Is there a scenario where you would support or vote for her nomination for secretary of state if he not nominates her?
ISAKSON: First and foremost, we've got to get to the bottom of the truth. You don't shoot the messenger and feel the self satisfaction that you solve the problem. If we find out she read what she was told to read, had no other information to the contrary, we need to get at the root of the problem. But until this is worked out, until we know the facts, we don't need to have a nomination coming before the Foreign Relations Committee.
BURNETT: Even though at the time, there were many questioning already, just -- you know, sort of on gut and what they saw that spontaneous was an inaccurate word, you know that maybe she should have questioned those -- would you at all question her nomination or no? You truly believe that she was the messenger. She is innocent and always.
ISAKSON: I've been around the president long enough when he was in my party to know when you're asked to go on the top five news shows on Sunday morning and you're giving talking points, you don't question them, you read them.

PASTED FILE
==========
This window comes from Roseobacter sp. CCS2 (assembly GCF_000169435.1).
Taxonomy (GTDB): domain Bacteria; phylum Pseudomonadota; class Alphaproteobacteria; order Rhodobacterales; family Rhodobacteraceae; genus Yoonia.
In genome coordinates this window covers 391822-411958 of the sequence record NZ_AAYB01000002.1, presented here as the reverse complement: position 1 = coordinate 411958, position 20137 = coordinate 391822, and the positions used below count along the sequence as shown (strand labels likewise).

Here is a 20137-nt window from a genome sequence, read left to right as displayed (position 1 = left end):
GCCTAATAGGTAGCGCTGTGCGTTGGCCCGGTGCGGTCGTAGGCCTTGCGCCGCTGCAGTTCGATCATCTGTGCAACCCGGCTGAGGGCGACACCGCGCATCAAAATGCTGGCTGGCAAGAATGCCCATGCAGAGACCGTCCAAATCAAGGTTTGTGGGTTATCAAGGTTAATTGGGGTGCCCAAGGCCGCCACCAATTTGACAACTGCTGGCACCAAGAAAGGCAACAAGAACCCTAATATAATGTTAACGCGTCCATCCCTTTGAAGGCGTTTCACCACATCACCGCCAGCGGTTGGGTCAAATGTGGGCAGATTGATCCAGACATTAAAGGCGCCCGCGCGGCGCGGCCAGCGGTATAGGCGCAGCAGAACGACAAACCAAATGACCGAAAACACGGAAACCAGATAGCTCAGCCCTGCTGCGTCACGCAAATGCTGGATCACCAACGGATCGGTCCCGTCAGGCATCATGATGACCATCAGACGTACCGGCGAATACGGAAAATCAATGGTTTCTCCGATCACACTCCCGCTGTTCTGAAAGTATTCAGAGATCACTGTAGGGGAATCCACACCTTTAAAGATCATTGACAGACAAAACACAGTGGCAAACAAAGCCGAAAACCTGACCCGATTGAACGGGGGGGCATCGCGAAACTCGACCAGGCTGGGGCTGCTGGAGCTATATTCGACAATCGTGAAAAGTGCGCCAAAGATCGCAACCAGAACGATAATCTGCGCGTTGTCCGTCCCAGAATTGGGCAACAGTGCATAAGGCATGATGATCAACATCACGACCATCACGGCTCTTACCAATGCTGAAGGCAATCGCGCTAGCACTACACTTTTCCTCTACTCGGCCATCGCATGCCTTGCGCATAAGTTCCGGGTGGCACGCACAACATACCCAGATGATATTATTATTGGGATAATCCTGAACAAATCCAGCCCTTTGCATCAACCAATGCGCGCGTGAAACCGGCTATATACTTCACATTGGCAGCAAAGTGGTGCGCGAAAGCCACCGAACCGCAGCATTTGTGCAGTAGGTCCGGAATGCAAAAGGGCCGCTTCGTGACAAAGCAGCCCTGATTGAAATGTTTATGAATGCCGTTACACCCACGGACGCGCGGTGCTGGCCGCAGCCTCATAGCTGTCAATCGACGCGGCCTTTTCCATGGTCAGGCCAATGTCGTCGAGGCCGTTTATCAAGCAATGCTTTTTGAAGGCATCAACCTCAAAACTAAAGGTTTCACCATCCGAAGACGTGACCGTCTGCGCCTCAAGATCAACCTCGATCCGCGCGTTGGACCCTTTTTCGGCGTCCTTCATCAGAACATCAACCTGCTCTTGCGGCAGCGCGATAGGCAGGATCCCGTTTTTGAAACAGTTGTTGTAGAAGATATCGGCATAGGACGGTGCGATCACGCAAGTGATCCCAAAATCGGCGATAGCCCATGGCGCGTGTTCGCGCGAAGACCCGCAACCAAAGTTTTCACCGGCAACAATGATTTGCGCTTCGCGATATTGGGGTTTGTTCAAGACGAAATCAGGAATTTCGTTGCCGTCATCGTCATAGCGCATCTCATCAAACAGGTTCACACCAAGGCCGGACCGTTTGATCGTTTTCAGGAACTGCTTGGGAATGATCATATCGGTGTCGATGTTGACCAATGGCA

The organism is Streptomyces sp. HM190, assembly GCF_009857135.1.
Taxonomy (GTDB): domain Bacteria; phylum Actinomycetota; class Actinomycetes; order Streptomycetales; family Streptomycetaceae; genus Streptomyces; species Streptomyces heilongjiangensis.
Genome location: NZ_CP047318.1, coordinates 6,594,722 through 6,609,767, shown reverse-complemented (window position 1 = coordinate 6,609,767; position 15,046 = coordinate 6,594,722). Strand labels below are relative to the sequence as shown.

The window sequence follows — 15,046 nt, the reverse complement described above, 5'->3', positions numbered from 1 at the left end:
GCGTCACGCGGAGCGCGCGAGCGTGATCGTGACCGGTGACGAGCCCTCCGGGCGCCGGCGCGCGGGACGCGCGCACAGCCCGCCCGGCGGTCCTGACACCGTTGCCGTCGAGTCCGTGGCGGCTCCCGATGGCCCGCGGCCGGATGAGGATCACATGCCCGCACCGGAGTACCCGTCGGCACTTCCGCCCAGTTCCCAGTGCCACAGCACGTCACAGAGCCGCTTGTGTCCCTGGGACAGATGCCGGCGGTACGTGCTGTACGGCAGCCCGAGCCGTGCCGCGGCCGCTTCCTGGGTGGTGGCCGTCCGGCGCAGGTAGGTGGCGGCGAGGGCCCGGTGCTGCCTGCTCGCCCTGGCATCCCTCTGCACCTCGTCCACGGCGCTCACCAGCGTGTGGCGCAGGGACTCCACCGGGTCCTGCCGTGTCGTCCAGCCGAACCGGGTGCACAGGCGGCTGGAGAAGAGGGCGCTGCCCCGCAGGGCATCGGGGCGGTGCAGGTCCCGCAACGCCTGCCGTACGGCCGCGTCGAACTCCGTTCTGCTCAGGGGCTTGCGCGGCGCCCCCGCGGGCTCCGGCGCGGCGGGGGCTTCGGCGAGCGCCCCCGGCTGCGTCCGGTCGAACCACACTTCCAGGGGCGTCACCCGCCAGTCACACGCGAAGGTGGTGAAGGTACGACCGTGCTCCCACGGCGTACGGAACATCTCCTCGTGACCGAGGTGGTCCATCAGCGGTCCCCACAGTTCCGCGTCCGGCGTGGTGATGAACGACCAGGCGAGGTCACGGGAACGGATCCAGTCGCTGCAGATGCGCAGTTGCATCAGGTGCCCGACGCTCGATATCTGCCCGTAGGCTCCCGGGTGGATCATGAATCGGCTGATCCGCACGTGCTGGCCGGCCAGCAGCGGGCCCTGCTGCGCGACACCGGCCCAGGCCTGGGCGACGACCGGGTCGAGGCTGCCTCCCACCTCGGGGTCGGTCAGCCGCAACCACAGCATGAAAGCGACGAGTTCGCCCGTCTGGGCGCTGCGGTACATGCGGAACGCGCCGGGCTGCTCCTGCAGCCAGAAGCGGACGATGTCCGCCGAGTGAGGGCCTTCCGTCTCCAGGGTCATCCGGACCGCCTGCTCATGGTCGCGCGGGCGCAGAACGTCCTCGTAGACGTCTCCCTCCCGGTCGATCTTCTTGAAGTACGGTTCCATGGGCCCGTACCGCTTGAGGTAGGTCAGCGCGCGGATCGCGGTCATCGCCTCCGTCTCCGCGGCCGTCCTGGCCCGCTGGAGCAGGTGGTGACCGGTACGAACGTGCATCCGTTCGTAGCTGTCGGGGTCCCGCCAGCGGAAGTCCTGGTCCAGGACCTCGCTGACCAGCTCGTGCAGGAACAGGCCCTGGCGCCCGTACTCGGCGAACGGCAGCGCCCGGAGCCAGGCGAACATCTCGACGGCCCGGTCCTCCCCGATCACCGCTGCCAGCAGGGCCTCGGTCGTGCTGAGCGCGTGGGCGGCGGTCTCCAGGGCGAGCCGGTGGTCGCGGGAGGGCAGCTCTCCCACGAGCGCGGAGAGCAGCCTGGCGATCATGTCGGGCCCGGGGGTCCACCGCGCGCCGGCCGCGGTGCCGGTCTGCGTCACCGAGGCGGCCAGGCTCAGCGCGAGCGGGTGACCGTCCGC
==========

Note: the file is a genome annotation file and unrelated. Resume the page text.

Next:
BURNETT: Yes. All right. That's good. Fair that that might lead you to that conclusion.
So, is the final word, sir, that you are not satisfied with where we are right now? If the DNI, intelligence community is the one that did all the alterations, that's not the final say in your mind. You want more investigations still.
ISAKSON: I think we need to know why he didn't say that in the briefing that took place in the secured environment at the end of September. Long past now. I think we need to know why later, it came forward. And we need to know why the White House didn't know and if they didn't know, why they should have known.
BURNETT: All right. Well, thank you very much, Senator Isakson. We appreciate your taking the time as we continue to -- try to find out exactly what happened on September 11th and after about Benghazi.